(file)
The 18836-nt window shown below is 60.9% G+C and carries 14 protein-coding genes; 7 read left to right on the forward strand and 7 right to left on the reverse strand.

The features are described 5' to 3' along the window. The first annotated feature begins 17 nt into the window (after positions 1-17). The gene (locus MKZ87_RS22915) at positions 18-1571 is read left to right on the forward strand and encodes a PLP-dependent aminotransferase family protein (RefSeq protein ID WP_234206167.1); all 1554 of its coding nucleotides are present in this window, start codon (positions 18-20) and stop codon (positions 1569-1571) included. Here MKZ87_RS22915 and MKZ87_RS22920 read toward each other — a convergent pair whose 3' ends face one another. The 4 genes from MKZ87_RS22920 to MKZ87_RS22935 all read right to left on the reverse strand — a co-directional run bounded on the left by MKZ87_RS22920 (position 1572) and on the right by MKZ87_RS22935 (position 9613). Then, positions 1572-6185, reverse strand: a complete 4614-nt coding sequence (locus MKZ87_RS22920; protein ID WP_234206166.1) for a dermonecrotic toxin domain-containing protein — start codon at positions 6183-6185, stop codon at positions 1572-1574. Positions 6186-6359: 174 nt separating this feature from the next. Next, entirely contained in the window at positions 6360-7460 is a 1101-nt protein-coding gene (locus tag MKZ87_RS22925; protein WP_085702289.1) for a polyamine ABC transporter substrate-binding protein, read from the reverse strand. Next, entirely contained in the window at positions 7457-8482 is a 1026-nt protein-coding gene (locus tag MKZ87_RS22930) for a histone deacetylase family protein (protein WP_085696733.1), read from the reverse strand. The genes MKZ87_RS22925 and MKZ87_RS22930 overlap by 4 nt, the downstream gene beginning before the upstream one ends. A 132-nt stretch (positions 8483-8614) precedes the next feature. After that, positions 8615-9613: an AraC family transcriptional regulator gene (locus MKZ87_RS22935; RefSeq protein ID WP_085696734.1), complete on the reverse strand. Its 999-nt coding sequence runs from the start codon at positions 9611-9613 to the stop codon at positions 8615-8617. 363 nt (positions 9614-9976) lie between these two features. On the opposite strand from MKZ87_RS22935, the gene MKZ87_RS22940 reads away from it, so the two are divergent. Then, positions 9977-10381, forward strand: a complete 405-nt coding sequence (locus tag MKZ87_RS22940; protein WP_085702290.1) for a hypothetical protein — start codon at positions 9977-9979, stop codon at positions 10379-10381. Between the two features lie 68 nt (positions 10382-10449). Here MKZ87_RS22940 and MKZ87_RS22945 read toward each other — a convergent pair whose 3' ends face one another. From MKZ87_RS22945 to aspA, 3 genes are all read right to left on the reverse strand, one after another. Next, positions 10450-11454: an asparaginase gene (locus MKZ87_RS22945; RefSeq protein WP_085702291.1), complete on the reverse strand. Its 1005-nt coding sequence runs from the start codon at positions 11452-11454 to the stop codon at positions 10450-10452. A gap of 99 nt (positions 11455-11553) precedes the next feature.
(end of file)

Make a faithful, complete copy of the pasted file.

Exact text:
The 18836-nt window shown below is 60.9% G+C and carries 14 protein-coding genes; 7 read left to right on the forward strand and 7 right to left on the reverse strand.

The features are described 5' to 3' along the window. The first annotated feature begins 17 nt into the window (after positions 1-17). The gene (locus MKZ87_RS22915) at positions 18-1571 is read left to right on the forward strand and encodes a PLP-dependent aminotransferase family protein (RefSeq protein ID WP_234206167.1); all 1554 of its coding nucleotides are present in this window, start codon (positions 18-20) and stop codon (positions 1569-1571) included. Here MKZ87_RS22915 and MKZ87_RS22920 read toward each other — a convergent pair whose 3' ends face one another. The 4 genes from MKZ87_RS22920 to MKZ87_RS22935 all read right to left on the reverse strand — a co-directional run bounded on the left by MKZ87_RS22920 (position 1572) and on the right by MKZ87_RS22935 (position 9613). Then, positions 1572-6185, reverse strand: a complete 4614-nt coding sequence (locus MKZ87_RS22920; protein ID WP_234206166.1) for a dermonecrotic toxin domain-containing protein — start codon at positions 6183-6185, stop codon at positions 1572-1574. Positions 6186-6359: 174 nt separating this feature from the next. Next, entirely contained in the window at positions 6360-7460 is a 1101-nt protein-coding gene (locus tag MKZ87_RS22925; protein WP_085702289.1) for a polyamine ABC transporter substrate-binding protein, read from the reverse strand. Next, entirely contained in the window at positions 7457-8482 is a 1026-nt protein-coding gene (locus tag MKZ87_RS22930) for a histone deacetylase family protein (protein WP_085696733.1), read from the reverse strand. The genes MKZ87_RS22925 and MKZ87_RS22930 overlap by 4 nt, the downstream gene beginning before the upstream one ends. A 132-nt stretch (positions 8483-8614) precedes the next feature. After that, positions 8615-9613: an AraC family transcriptional regulator gene (locus MKZ87_RS22935; RefSeq protein ID WP_085696734.1), complete on the reverse strand. Its 999-nt coding sequence runs from the start codon at positions 9611-9613 to the stop codon at positions 8615-8617. 363 nt (positions 9614-9976) lie between these two features. On the opposite strand from MKZ87_RS22935, the gene MKZ87_RS22940 reads away from it, so the two are divergent. Then, positions 9977-10381, forward strand: a complete 405-nt coding sequence (locus tag MKZ87_RS22940; protein WP_085702290.1) for a hypothetical protein — start codon at positions 9977-9979, stop codon at positions 10379-10381. Between the two features lie 68 nt (positions 10382-10449). Here MKZ87_RS22940 and MKZ87_RS22945 read toward each other — a convergent pair whose 3' ends face one another. From MKZ87_RS22945 to aspA, 3 genes are all read right to left on the reverse strand, one after another. Next, positions 10450-11454: an asparaginase gene (locus MKZ87_RS22945; RefSeq protein WP_085702291.1), complete on the reverse strand. Its 1005-nt coding sequence runs from the start codon at positions 11452-11454 to the stop codon at positions 10450-10452. A gap of 99 nt (positions 11455-11553) precedes the next feature.